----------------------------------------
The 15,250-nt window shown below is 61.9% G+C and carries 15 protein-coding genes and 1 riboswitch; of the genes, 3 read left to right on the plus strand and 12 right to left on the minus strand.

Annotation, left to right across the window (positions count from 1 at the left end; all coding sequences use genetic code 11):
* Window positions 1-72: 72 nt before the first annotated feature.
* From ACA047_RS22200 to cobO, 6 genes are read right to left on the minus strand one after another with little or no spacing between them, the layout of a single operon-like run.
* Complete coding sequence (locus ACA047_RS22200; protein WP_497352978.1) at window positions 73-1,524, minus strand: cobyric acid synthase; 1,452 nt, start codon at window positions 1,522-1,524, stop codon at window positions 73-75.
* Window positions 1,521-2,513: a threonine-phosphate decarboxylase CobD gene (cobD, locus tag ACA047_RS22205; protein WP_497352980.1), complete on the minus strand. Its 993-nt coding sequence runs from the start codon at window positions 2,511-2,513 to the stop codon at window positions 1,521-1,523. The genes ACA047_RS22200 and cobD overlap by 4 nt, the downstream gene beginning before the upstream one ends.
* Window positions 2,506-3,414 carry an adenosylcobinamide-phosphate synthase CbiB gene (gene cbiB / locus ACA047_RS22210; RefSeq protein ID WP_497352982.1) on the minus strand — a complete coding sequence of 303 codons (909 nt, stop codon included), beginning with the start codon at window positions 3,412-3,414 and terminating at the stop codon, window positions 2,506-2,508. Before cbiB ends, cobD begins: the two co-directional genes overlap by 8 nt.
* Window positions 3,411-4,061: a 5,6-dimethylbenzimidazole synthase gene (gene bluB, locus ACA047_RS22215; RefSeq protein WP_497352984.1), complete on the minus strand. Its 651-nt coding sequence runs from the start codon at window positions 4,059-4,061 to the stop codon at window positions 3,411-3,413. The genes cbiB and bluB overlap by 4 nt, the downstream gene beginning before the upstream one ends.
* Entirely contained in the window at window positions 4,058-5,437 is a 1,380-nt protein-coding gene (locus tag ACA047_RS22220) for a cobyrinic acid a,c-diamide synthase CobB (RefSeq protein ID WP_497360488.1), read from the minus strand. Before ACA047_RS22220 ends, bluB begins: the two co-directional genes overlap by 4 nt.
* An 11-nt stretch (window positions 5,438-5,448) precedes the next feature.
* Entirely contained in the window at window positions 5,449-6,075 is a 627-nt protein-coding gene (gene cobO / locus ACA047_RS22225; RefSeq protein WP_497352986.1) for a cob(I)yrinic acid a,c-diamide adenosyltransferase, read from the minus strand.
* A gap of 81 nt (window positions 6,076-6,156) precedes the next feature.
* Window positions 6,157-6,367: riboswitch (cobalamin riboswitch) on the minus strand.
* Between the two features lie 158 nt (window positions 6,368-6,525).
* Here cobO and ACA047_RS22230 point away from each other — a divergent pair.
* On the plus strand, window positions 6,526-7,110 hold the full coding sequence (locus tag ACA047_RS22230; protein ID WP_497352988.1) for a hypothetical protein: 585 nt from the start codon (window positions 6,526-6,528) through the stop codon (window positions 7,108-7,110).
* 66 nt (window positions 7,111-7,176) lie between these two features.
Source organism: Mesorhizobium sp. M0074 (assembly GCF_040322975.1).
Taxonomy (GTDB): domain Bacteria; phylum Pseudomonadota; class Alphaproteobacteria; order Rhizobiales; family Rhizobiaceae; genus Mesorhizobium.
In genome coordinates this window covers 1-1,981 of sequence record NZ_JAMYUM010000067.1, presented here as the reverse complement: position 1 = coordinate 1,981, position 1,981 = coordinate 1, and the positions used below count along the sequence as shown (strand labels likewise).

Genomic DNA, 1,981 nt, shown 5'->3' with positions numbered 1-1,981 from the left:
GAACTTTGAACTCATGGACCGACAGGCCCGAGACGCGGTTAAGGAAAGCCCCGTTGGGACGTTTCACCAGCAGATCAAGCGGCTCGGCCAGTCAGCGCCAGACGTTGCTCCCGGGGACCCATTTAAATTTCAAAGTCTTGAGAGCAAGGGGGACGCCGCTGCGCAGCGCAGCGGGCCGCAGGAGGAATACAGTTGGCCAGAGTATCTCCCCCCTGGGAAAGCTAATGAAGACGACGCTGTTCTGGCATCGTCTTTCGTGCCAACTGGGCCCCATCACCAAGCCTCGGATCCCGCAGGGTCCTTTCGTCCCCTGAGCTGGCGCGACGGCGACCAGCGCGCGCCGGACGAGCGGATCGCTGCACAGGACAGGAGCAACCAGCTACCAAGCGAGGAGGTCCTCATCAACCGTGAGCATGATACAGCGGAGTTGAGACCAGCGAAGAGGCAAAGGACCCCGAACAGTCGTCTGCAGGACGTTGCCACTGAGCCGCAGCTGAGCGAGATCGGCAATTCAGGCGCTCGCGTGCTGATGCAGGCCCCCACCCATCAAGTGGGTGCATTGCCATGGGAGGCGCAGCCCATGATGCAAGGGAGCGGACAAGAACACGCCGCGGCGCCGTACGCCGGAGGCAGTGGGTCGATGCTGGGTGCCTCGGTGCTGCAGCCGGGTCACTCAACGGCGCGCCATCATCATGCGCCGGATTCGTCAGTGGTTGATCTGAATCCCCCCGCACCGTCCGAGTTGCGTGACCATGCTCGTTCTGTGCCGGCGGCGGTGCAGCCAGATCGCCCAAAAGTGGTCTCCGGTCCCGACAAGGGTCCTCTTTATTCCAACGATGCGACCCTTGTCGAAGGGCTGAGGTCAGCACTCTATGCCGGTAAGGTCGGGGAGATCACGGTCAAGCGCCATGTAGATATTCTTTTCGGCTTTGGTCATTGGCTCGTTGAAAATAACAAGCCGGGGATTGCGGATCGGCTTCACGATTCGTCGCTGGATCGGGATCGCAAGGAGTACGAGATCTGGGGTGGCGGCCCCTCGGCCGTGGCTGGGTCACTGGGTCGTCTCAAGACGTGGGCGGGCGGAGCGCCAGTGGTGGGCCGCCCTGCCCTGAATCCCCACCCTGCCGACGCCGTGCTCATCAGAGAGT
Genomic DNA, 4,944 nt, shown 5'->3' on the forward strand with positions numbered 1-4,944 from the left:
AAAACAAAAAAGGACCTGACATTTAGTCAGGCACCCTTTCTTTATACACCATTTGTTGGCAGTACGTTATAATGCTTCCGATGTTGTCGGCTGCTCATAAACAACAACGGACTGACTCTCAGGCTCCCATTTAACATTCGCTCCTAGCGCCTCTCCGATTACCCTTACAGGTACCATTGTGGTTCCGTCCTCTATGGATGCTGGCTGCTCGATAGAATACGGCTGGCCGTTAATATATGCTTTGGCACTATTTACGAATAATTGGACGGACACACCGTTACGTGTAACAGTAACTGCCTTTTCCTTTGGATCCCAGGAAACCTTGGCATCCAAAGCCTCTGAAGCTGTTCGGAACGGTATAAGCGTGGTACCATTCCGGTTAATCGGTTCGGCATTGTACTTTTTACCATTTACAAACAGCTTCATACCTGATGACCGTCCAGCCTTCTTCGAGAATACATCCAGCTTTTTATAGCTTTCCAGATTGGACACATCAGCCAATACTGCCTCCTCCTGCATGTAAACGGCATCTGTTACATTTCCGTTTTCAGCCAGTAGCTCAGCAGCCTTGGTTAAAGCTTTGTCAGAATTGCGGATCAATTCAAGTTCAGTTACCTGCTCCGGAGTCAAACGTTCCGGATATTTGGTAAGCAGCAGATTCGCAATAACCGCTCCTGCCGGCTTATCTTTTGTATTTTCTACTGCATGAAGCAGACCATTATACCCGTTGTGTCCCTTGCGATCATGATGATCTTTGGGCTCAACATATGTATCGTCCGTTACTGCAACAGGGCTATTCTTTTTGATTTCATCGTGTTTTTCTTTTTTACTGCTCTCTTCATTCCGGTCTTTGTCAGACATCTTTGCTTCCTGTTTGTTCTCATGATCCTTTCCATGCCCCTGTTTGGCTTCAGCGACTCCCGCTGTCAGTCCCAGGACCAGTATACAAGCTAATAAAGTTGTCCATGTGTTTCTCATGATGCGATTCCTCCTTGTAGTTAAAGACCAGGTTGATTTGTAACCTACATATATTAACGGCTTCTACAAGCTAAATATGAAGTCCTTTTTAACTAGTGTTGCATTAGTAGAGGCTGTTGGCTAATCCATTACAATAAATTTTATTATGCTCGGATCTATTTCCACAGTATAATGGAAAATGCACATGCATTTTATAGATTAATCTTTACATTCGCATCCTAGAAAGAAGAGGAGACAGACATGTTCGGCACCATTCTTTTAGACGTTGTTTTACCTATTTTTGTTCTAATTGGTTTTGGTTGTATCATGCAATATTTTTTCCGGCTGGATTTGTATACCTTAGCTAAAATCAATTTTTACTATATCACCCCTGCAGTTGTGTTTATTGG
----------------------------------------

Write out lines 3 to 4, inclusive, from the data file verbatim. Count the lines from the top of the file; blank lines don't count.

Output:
* Window positions 1-72: 72 nt before the first annotated feature.
* From ACA047_RS22200 to cobO, 6 genes are read right to left on the minus strand one after another with little or no spacing between them, the layout of a single operon-like run.